An Australian university has become one of a “select group” of education institutions to pilot a new Blockchain-based student records scheme.
As part of a plan to streamline the selection process for potential employers, the University of Melbourne will make a raft of student qualification information available at a glance through a secure digital system.
“In a future where career ‘churn’ and constant technical and organizational innovation are the norm, employers are looking for ways to verify the know-how and skills of employees at a very granular level,” pro-vice chancellor Gregor Kennedy said quoted by ARN.
The scheme is being developed in cooperation with US startup Learning Machine, itself affiliated with MIT’s Media Lab. An initial trial will take place in July, with a “full rollout” slated for 2018, the publication reports.
“Anyone who needs to verify official records, such as employers, can quickly check the validity and authenticity of each certificate,” Learning Machine’s Business Development and Cultural Anthropologist Dr. Natalie Smolenski continued.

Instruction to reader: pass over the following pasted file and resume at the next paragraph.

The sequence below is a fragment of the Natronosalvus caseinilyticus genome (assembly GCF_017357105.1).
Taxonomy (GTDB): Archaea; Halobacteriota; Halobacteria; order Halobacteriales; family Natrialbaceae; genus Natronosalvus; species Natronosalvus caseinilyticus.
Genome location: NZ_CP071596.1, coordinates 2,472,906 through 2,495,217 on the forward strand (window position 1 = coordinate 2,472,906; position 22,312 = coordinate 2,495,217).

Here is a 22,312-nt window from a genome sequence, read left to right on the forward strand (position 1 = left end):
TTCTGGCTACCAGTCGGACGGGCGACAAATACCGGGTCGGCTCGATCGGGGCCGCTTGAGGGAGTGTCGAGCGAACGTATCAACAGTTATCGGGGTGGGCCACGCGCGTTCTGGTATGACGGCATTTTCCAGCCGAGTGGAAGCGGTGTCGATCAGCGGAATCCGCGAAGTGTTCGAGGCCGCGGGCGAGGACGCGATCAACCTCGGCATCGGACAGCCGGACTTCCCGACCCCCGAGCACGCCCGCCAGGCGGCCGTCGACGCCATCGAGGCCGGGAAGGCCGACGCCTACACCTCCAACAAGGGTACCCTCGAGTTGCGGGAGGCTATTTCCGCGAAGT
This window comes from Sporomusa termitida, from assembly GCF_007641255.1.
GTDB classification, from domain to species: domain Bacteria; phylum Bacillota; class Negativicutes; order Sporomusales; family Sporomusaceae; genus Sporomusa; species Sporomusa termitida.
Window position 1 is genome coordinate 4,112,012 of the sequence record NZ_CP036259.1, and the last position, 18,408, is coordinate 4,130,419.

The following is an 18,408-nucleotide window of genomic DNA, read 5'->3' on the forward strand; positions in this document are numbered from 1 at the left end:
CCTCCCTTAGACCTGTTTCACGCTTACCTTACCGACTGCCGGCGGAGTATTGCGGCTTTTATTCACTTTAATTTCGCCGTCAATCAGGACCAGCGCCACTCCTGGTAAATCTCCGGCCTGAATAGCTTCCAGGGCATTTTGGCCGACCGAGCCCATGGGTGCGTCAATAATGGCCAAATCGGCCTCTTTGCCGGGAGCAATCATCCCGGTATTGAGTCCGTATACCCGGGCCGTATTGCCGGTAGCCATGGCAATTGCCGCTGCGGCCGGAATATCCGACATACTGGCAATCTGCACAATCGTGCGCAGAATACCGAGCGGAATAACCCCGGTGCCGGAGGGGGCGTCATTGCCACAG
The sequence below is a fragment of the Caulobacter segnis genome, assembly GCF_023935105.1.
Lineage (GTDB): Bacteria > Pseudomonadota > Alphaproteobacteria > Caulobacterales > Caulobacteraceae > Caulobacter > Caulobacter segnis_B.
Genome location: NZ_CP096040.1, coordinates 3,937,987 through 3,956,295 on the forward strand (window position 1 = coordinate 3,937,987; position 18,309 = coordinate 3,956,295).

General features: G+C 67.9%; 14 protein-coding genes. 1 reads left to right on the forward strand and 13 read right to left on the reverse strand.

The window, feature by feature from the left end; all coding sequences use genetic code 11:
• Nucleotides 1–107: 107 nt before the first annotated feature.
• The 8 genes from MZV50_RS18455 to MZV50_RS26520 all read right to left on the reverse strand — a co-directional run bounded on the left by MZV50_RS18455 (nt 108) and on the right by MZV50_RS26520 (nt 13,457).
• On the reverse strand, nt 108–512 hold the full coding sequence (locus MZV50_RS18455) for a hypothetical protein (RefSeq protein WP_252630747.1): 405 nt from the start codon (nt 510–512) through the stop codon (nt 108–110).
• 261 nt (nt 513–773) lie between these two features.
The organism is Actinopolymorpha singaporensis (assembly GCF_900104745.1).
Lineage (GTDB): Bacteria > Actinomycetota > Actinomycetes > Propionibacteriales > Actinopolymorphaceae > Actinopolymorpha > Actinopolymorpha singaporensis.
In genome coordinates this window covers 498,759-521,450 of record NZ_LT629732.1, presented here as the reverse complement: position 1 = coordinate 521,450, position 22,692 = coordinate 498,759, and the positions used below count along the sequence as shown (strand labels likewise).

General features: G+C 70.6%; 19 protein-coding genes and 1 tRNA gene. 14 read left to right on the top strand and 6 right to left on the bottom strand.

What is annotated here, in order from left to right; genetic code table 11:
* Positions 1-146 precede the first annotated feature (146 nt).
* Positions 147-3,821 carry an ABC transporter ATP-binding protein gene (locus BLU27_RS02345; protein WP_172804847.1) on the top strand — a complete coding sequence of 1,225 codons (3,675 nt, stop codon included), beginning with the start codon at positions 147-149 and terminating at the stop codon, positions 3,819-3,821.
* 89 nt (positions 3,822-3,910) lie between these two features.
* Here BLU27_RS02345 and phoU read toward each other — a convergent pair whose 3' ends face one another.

As would be expected of a Blockchain project, the future database will be tamper-proof, being able to detect changes to information which would then cause a fault in the employer verification request.
“Any attempt to change, embellish, or otherwise misrepresent a micro-credential represented by a certificate will cause the verification to fail,” Smolenski added.
MIT itself meanwhile has been pioneering more unusual use cases for disruptive technology.
In March, it held the so-called Disobedience Awards, which gave a prize of $250,000 as a reward to a successful “extraordinary example of disobedience for the benefit of society.”
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